But the characters from outside never rivaled the “regulars.” Any Saturday night you could catch the Seagull making his rounds, swooping from table to table, promising to

bugger off for a measly drink and forgetting later in the evening just who he’d given his word to. Upstairs once, in the classier section, a regular brought his horse in on a cold night, tethered it to an empty chair and had us set up a couple for it. But the best nights were always when Philip, 250 pounds and gentle, would drop around. Philip sounded exactly like Elvis Presley and was so shy he’d only join the New Muleskinners on stage after several drinks and on the condition that he could keep his eyes closed.

One very slow Saturday we were asked if we’d host a wedding reception. The couple, like so many of the rural people around Muskoka, Ontario, were dirt poor, and the bride was underaged, but we said why not and figured we’d have a few laughs. The groom was resplendent in a new Eaton’s suit with but one tag still attached and a partial part in his hair. She was in her grandmother’s satin wedding dress and she’d updated it by taking scissors and cutting across about three inches above the knees, no hemming, and it was fraying at a shocking rate. Over her left breast she wore a large, black handprint, hopefully her husband’s.

The money from the newlyweds and their families ran out within the hour, but by then the Pit had taken them to heart. As the place filled up so did the beer kitty on their table, and the night wore on through endless toasts and dancing. Around midnight the groom was located in a familiar spot, asleep on a john in the men’s washroom, but they got him away into the night. Not, however, before the tearful bride kissed her thanks to everyone in the place.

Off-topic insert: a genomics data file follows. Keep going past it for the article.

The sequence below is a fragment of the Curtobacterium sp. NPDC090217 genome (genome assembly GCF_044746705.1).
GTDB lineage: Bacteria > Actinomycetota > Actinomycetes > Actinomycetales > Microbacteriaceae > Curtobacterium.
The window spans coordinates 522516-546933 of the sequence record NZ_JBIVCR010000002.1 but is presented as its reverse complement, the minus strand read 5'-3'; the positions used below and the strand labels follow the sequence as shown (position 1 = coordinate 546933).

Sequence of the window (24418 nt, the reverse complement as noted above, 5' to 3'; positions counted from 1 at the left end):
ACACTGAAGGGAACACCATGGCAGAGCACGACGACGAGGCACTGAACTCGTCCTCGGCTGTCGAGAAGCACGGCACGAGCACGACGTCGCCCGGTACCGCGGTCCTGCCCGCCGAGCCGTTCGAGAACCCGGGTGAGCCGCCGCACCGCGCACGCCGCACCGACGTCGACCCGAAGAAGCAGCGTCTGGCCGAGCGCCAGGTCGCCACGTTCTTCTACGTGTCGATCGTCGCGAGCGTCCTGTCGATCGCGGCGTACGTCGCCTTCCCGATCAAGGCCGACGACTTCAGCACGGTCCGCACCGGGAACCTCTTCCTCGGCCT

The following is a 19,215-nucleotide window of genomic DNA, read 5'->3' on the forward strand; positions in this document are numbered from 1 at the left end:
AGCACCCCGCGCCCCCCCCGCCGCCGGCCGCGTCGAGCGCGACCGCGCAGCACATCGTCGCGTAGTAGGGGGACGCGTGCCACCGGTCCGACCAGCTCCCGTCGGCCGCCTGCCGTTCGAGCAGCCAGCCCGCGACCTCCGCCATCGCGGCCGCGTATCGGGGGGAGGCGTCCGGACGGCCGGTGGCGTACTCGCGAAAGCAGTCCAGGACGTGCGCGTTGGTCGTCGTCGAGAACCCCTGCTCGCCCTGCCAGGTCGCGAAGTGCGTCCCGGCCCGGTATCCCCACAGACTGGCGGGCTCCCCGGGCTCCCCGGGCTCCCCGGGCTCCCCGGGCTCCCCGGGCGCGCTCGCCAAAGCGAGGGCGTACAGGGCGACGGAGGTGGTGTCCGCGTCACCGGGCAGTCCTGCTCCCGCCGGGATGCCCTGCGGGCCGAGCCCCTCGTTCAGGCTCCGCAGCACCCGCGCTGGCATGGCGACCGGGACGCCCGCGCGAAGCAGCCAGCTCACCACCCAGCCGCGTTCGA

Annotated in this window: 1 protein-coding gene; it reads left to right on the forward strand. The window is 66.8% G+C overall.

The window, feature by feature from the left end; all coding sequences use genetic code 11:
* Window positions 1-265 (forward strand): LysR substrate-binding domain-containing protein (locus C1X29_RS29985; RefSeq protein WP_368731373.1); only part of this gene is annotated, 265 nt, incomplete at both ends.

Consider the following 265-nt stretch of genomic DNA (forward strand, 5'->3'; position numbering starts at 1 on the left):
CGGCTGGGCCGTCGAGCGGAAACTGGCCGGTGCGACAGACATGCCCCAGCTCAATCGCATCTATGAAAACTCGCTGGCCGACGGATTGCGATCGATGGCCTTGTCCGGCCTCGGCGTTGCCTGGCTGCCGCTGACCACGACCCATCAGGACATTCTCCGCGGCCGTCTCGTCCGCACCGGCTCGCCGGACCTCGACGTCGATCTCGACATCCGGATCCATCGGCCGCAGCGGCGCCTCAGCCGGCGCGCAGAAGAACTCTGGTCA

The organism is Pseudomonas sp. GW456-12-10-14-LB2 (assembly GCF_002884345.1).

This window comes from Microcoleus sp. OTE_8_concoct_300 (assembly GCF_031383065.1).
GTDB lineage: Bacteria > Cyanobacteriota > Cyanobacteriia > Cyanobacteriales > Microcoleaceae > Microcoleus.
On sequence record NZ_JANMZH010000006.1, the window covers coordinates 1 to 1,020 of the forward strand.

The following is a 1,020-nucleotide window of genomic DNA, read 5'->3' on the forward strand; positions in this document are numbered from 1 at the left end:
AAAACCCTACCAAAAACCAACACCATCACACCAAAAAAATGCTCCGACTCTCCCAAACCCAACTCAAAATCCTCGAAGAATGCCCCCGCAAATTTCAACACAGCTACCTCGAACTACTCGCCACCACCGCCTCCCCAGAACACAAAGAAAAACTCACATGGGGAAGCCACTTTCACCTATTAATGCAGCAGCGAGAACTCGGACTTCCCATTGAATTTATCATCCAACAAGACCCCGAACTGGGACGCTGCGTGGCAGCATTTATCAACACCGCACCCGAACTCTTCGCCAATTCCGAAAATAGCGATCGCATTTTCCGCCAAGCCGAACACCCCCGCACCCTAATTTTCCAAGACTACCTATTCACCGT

When another job opened and I took it, the Snake Pit people refused to let me off without a farewell party. On my final night, after last round had been called and served and after the last drunk had been spilled out onto the sidewalk, the boss ran 20 himself and brought them over to a table. We drank and reminisced, and later we all wandered off to the home of one of the waitresses, where we stayed up till dawn singing and drinking and saying good-byes. When someone noticed the sky pinking over the town we all went out into the backyard. And as the sun rose, big Philip set his bottle down in the dew and, loud as his Elvis Presley lungs would allow him to, sang The Lord’s Prayer. As I looked around I noticed several of the people were actually crying, and though I didn’t myself, I sometimes wish I had.

That’s all in the past, obviously, but the Pit keeps on going. I know, because I check it out whenever I can. They’ve changed the furniture and they’ve even hired a guy to walk around dumping ashtrays on the floor. But spiritually it’ll never change. It’s a touchstone, and every time I’m back in Huntsville I end up there with my old friends, wife, brothers, sister and cousins. We get the news out of the way fast as we can and then get on with the stories of the Snake Pit, never letting on we know them all by heart. It’s a tradition.

And I know I’m going to be sitting down there some night as a petrified cub scout sticks his head in through the doorway. And I’ll scowl, as the ritual requires.